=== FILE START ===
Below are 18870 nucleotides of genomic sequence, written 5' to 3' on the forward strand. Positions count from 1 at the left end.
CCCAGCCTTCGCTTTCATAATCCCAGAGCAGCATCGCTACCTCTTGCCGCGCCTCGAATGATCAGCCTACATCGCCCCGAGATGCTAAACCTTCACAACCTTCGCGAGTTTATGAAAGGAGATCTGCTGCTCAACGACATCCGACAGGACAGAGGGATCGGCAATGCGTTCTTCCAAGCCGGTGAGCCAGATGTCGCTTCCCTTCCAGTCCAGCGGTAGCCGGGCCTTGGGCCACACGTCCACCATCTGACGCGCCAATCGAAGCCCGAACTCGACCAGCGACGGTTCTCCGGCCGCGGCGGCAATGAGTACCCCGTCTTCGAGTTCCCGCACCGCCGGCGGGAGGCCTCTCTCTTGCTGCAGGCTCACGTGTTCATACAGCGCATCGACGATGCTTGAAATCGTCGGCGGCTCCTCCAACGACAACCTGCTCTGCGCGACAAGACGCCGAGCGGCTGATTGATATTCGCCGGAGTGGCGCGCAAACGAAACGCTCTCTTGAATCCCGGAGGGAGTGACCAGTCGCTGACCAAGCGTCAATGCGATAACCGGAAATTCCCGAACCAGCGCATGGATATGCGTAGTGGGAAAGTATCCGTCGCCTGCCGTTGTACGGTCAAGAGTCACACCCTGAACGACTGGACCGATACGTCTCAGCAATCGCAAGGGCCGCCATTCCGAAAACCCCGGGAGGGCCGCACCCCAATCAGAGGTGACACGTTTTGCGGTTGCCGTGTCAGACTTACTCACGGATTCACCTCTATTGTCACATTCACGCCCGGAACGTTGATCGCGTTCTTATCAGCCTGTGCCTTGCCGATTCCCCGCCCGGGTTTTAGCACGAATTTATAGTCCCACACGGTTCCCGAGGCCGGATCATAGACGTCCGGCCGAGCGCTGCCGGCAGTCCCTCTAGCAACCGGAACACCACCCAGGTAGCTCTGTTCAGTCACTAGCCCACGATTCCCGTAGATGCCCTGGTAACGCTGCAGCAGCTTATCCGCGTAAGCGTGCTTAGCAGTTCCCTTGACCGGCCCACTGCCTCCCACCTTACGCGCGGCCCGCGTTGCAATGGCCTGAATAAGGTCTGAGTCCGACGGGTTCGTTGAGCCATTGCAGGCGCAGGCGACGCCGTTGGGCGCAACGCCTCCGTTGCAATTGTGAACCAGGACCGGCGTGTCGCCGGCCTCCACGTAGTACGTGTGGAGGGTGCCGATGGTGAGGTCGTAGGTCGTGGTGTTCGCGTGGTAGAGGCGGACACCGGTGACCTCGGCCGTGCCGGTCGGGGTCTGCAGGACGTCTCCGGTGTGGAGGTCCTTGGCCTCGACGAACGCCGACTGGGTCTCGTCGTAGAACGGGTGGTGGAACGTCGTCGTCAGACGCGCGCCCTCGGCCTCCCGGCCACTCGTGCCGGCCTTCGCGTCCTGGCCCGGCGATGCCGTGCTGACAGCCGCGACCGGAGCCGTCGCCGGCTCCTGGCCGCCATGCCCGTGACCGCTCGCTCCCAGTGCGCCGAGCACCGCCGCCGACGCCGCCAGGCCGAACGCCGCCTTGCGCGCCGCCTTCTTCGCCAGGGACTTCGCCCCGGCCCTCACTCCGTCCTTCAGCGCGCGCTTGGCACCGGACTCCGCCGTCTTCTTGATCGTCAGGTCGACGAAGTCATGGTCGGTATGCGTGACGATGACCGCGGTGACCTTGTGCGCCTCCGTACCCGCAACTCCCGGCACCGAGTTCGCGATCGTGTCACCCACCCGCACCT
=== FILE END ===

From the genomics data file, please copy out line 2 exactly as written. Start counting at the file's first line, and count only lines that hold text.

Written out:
CCCAGCCTTCGCTTTCATAATCCCAGAGCAGCATCGCTACCTCTTGCCGCGCCTCGAATGATCAGCCTACATCGCCCCGAGATGCTAAACCTTCACAACCTTCGCGAGTTTATGAAAGGAGATCTGCTGCTCAACGACATCCGACAGGACAGAGGGATCGGCAATGCGTTCTTCCAAGCCGGTGAGCCAGATGTCGCTTCCCTTCCAGTCCAGCGGTAGCCGGGCCTTGGGCCACACGTCCACCATCTGACGCGCCAATCGAAGCCCGAACTCGACCAGCGACGGTTCTCCGGCCGCGGCGGCAATGAGTACCCCGTCTTCGAGTTCCCGCACCGCCGGCGGGAGGCCTCTCTCTTGCTGCAGGCTCACGTGTTCATACAGCGCATCGACGATGCTTGAAATCGTCGGCGGCTCCTCCAACGACAACCTGCTCTGCGCGACAAGACGCCGAGCGGCTGATTGATATTCGCCGGAGTGGCGCGCAAACGAAACGCTCTCTTGAATCCCGGAGGGAGTGACCAGTCGCTGACCAAGCGTCAATGCGATAACCGGAAATTCCCGAACCAGCGCATGGATATGCGTAGTGGGAAAGTATCCGTCGCCTGCCGTTGTACGGTCAAGAGTCACACCCTGAACGACTGGACCGATACGTCTCAGCAATCGCAAGGGCCGCCATTCCGAAAACCCCGGGAGGGCCGCACCCCAATCAGAGGTGACACGTTTTGCGGTTGCCGTGTCAGACTTACTCACGGATTCACCTCTATTGTCACATTCACGCCCGGAACGTTGATCGCGTTCTTATCAGCCTGTGCCTTGCCGATTCCCCGCCCGGGTTTTAGCACGAATTTATAGTCCCACACGGTTCCCGAGGCCGGATCATAGACGTCCGGCCGAGCGCTGCCGGCAGTCCCTCTAGCAACCGGAACACCACCCAGGTAGCTCTGTTCAGTCACTAGCCCACGATTCCCGTAGATGCCCTGGTAACGCTGCAGCAGCTTATCCGCGTAAGCGTGCTTAGCAGTTCCCTTGACCGGCCCACTGCCTCCCACCTTACGCGCGGCCCGCGTTGCAATGGCCTGAATAAGGTCTGAGTCCGACGGGTTCGTTGAGCCATTGCAGGCGCAGGCGACGCCGTTGGGCGCAACGCCTCCGTTGCAATTGTGAACCAGGACCGGCGTGTCGCCGGCCTCCACGTAGTACGTGTGGAGGGTGCCGATGGTGAGGTCGTAGGTCGTGGTGTTCGCGTGGTAGAGGCGGACACCGGTGACCTCGGCCGTGCCGGTCGGGGTCTGCAGGACGTCTCCGGTGTGGAGGTCCTTGGCCTCGACGAACGCCGACTGGGTCTCGTCGTAGAACGGGTGGTGGAACGTCGTCGTCAGACGCGCGCCCTCGGCCTCCCGGCCACTCGTGCCGGCCTTCGCGTCCTGGCCCGGCGATGCCGTGCTGACAGCCGCGACCGGAGCCGTCGCCGGCTCCTGGCCGCCATGCCCGTGACCGCTCGCTCCCAGTGCGCCGAGCACCGCCGCCGACGCCGCCAGGCCGAACGCCGCCTTGCGCGCCGCCTTCTTCGCCAGGGACTTCGCCCCGGCCCTCACTCCGTCCTTCAGCGCGCGCTTGGCACCGGACTCCGCCGTCTTCTTGATCGTCAGGTCGACGAAGTCATGGTCGGTATGCGTGACGATGACCGCGGTGACCTTGTGCGCCTCCGTACCCGCAACTCCCGGCACCGAGTTCGCGATCGTGTCACCCACCCGCACCT